9

Reviewing is time-demanding. It makes huge sense to re-review if comments and changes are submitted. While first review takes a lot of time, the second can be very quick.

If authors provide a version that shows the changes - this makes re-review very fast. They also don't have to spend too much time on resonse-to-reviews letter.

Can I simply reject to re-review if such changes-highlighted version is not provided?

11

You can certainly ask for it but if the journal does not require authors to provide such files, you are not likely to get one. So why ask? Well, by asking you provide the editors with the wish from reviewers to see this as a permanent feature and in the end such changes may be made by the journal in their instructions for authors.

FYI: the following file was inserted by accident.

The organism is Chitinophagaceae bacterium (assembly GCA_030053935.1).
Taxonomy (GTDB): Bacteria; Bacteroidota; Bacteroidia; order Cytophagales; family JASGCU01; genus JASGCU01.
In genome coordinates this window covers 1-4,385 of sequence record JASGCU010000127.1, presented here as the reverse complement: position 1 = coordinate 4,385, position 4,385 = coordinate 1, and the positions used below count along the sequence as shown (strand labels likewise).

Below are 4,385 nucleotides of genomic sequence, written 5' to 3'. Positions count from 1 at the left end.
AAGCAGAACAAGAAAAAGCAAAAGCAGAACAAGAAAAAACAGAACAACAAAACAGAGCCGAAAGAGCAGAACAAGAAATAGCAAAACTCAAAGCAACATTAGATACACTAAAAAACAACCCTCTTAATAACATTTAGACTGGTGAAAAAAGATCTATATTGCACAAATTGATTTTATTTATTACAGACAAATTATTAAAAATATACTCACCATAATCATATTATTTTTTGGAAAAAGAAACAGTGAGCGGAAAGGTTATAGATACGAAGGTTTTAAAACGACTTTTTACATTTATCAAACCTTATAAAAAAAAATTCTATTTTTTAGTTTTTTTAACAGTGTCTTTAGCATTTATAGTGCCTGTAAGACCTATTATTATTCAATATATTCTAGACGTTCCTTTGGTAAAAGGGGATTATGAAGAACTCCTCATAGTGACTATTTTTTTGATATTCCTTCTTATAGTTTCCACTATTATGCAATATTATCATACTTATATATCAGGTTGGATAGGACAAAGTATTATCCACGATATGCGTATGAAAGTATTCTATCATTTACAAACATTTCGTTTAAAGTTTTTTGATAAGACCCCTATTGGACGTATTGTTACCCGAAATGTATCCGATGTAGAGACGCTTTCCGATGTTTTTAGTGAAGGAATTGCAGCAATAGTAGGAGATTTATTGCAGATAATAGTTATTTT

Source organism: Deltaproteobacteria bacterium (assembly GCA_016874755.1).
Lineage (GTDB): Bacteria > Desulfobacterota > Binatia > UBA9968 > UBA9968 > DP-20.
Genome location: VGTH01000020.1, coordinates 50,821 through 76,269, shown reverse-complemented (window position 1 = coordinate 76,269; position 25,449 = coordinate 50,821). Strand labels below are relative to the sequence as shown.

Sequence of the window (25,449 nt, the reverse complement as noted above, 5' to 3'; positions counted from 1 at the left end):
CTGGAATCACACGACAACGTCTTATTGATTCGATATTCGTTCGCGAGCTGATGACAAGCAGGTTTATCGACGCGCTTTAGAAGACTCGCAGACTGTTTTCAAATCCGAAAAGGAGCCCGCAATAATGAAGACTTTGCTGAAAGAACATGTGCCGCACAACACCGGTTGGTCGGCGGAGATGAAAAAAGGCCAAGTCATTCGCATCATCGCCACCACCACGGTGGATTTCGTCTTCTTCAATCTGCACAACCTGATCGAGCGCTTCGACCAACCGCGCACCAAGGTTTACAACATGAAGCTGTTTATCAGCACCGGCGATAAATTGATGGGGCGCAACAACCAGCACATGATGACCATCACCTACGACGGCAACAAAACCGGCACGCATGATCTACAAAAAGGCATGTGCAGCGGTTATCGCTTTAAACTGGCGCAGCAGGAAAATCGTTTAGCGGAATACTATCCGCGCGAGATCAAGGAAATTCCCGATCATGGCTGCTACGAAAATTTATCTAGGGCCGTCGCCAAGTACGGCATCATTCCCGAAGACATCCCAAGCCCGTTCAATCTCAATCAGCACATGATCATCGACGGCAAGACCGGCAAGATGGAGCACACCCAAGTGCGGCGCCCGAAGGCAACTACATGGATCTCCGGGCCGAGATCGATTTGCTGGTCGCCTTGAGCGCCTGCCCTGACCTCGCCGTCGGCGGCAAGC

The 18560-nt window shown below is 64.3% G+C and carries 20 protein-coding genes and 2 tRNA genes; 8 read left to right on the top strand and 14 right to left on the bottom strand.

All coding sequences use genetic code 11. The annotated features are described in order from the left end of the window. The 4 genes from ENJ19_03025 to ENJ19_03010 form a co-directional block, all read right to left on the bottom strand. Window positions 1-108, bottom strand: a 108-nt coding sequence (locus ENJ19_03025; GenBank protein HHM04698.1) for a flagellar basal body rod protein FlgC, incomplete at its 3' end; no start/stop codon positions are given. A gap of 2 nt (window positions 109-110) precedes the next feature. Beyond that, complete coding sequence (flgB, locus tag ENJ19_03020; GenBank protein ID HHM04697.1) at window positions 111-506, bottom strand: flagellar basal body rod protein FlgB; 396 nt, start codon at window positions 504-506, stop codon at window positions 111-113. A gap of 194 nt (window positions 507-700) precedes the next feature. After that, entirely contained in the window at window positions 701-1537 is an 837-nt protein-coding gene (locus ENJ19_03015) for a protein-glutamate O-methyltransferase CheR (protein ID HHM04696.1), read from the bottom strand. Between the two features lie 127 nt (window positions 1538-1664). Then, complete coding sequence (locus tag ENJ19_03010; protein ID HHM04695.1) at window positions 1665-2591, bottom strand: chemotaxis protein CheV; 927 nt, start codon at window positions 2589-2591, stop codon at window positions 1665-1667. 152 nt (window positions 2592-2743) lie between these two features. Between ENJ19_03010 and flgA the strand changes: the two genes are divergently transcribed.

The reason why I think it is unlikely your request will be immediately heard is that editors usually handle many articles and may work under severe time constraints (often on their free time outside of work). Communicating back and forth with authors of varying background requesting new versions of manuscripts is usually a time consuming venture that could delay the process by weeks, depending on the responsiveness of the author.

So, there may be a good reason to make a request but I would not expect the wish to be heard in many cases.

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  • 6
    You could point out that if you don't get something that shows the changes, your review may be delayed by weeks as you trawl through the whole paper again. But threatening to withdraw as referee altogether may annoy the editor, who maybe is someone you'd rather be on good terms with. – Nate Eldredge Sep 30 '14 at 13:03
1

What format for such "changes-highlighted version" would you like? Maybe you could just use a tool like DiffPDF?

Another problem with your original intent is that you're going to re-review by looking only at the "changes highlighted". What if there are other changes, not highlighted by the author?

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